Tag Archives: robots

Swift Justice

 

“Define ‘divine’.”

The man scratched at his head, ran his fingers through the stubble on his chin, the downy fluff on his cheeks that passed for sideburns as he searched for an answer that might make sense to someone with no knowledge of six thousand years of mythology, unstained by organised religion.

“Um…” he trailed off, losing steam. “Well…”

She stared back, in naked innocence – he diverted his eyes, taking in the room surrounding them.

It was immaculately clean – a stark contrast to his own dishevelled appearance – the spines of books stared out at him from their shelves, and he could see a murky reflection of himself in the polished stone-mirror floor. She smiled, in gilt-edged guilt, both her and the room showing a taste of her life, ultramoderation.

“You don’t understand it either, do you?”

Her question settled into the fabric of the room, hollowly echoing from the walls, like the call of the tame, forcing its way into his wild life.

She moved slowly toward him, her smile now uncertain, shy.

She was a trap. He understood it now. His uncertainness turned to steeled determination, a call for swift justice rang out inside him.

“Are you human, madame? Or a trap, a temptation sent me by the Devil?” His eyes roved the shelves. Books on computing and engineering. Books of heresy. His hand reached for the Bible, bound to his chest. He touched it, reverentially, as his other hand sought the pistol at his hip.

He delivered her swift justice, and left the smell of cordite gun-smoke and sparking electronics on the floor.

 


 

 

 

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Bang Bang

He came in from the cold.

“It’ll grow on you,” they said.

Horse-shit.

The little fire sputtered in the grate, blue-grey smoke coiling. He spat at it, and went to the sink, washed his hands – the water ran brown beneath his fingertips, and the walls seemed to close in on him, fake stone walls, fake wooden floor, fake fire. He turned up the thermostat.

They did the whole place to look rustic – which was another thing that pissed him off. Why hide the technology beneath this facade of another planet’s past? It’ll grow on you.

He looked out the window – a thin screen painted onto the wall of the hab – staring at the rambling pumpkin vines and the spears of maize that thrust into the dirt of this rock, a stake, claiming it for humanity. The replicator hummed, and dinged – false nostalgia for an age he had never lived in. The machine could create food from its surrounds, and it could do it in silence. It should do it in silence.

He glowered at it.

It didn’t make him feel any better.

The wind, he knew, howled outside, but you couldn’t hear it through the layers of glass and heavy plastic and gold that sprouted on the walls of his hab.

There was a knock on the door, but he ignored it.

He was down to the last bottle. Amber-gold, precious beyond anything else. He’d already been reprimanded for trying to disable his replicator’s copy-protection. He didn’t even care what brand of whiskey it made, so long as it made whiskey. It didn’t.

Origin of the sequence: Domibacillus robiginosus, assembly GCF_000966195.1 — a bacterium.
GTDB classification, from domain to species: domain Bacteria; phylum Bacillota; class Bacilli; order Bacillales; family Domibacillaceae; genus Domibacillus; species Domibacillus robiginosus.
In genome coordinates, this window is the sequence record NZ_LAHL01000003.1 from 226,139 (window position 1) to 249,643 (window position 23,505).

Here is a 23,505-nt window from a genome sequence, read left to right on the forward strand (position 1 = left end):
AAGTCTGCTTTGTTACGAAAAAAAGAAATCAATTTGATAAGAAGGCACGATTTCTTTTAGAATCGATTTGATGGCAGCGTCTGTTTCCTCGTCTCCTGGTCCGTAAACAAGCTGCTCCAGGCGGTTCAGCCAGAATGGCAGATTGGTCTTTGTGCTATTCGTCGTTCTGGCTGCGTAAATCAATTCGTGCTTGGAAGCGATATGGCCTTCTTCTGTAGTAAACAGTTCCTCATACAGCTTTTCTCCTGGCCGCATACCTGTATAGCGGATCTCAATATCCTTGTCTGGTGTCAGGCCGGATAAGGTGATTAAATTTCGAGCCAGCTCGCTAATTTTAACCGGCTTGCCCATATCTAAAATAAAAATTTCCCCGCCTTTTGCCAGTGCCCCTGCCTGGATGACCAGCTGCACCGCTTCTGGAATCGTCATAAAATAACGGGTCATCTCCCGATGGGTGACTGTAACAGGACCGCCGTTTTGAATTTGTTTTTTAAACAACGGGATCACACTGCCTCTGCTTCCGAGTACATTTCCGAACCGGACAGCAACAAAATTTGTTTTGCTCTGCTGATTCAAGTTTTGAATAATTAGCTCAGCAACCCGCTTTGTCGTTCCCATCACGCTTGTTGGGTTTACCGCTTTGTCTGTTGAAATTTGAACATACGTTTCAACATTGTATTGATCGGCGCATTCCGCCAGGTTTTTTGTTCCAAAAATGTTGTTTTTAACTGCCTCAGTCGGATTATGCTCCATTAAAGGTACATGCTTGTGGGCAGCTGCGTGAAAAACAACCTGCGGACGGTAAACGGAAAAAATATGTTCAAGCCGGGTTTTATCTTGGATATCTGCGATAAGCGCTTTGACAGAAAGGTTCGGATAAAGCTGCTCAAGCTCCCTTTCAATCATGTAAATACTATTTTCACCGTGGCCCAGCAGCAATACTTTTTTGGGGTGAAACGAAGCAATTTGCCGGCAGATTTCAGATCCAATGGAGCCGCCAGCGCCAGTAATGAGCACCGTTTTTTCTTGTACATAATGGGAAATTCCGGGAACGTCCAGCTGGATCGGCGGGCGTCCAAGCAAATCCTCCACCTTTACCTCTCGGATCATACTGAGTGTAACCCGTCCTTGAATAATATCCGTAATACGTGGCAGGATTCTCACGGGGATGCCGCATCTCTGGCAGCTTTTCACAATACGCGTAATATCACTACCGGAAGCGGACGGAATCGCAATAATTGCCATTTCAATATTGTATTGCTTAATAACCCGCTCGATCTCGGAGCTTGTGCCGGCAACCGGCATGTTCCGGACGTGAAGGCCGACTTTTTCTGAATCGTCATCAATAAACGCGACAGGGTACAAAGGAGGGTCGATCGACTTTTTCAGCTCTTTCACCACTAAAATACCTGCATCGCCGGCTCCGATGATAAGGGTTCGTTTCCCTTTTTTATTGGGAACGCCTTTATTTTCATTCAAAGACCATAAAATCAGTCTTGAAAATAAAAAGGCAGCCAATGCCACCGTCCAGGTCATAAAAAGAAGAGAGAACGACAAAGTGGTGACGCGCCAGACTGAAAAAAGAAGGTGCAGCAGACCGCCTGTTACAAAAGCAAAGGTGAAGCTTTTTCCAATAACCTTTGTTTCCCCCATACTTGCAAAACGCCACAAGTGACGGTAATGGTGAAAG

There it was again, that knock on the door – so sorry to be impolite, the knock said, I don’t mean to interrupt. The colony’s psych-bot knew all the door codes. It’d get inside eventually.

He found his hammer, and set to waiting.

 

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Number 17

Number 17 - Mattias Adolfsson

Number 17 – Mattias Adolfsson

Number 17 was different. He – it – looked like he – it! – was smiling. We added the external valves and tubing just to reinforce his – it’s! If you’re recording this then the least you can do is sound impartial! – mechanical nature. People empathised with Number 17; we designed him that way.

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There was a wheezing, on the stairwell. The heavy thud of metal against an ancient, frayed runner. The creaking of wood, like nightingale floorboards. There was a shout – there often was. A shout, followed by screaming, and the sound of shattering glass, a crystalline waterfall, cascading onto the street.  A woman crying. Number 17 transmits all audio-visual stimuli back to the laboratory for processing. He’s too dangerous. Too unpredictable to make his own decisions.

Humans must decide what the next course of action will be – even though Number 17 would make the same assessment.

This way there’s someone to blame, if it all goes wrong.

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Number 17 and its ilk were designed to make use of an extraordinary power source: souls.

It’s a new kind of magic – one that works.

Naturally, only humans have souls, or at least the correct type of soul, that ephemeral, unmeasurable quality that separates us from the animals. And, precisely because each soul is unmeasurable, no legal action can be taken against that exploitation. Certainly the process of processing can lead to psychological trauma, but without scars no tissue is strong.

Without scars there can be no emotional growth.

One wonders why the plebeians run.

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Suicide Booth

The door creaked slowly behind him – a world decayed, falling apart, another bitter twist of the knife in his back. Metaphorically, of course, a steel tooth could no more bite through his shiny metal ass than an illness could fell him, no more than love could touch his micro-processors.

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We All Wanna Change The World

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The noticed android walks past a wondering chamber. He (his gender is nominal, he chose it himself) registers their unease immediately. He knows he has distracted them from their meditations, from their observations on the world ruined. For today at least. Another small, sweet victory.

This pleases him.
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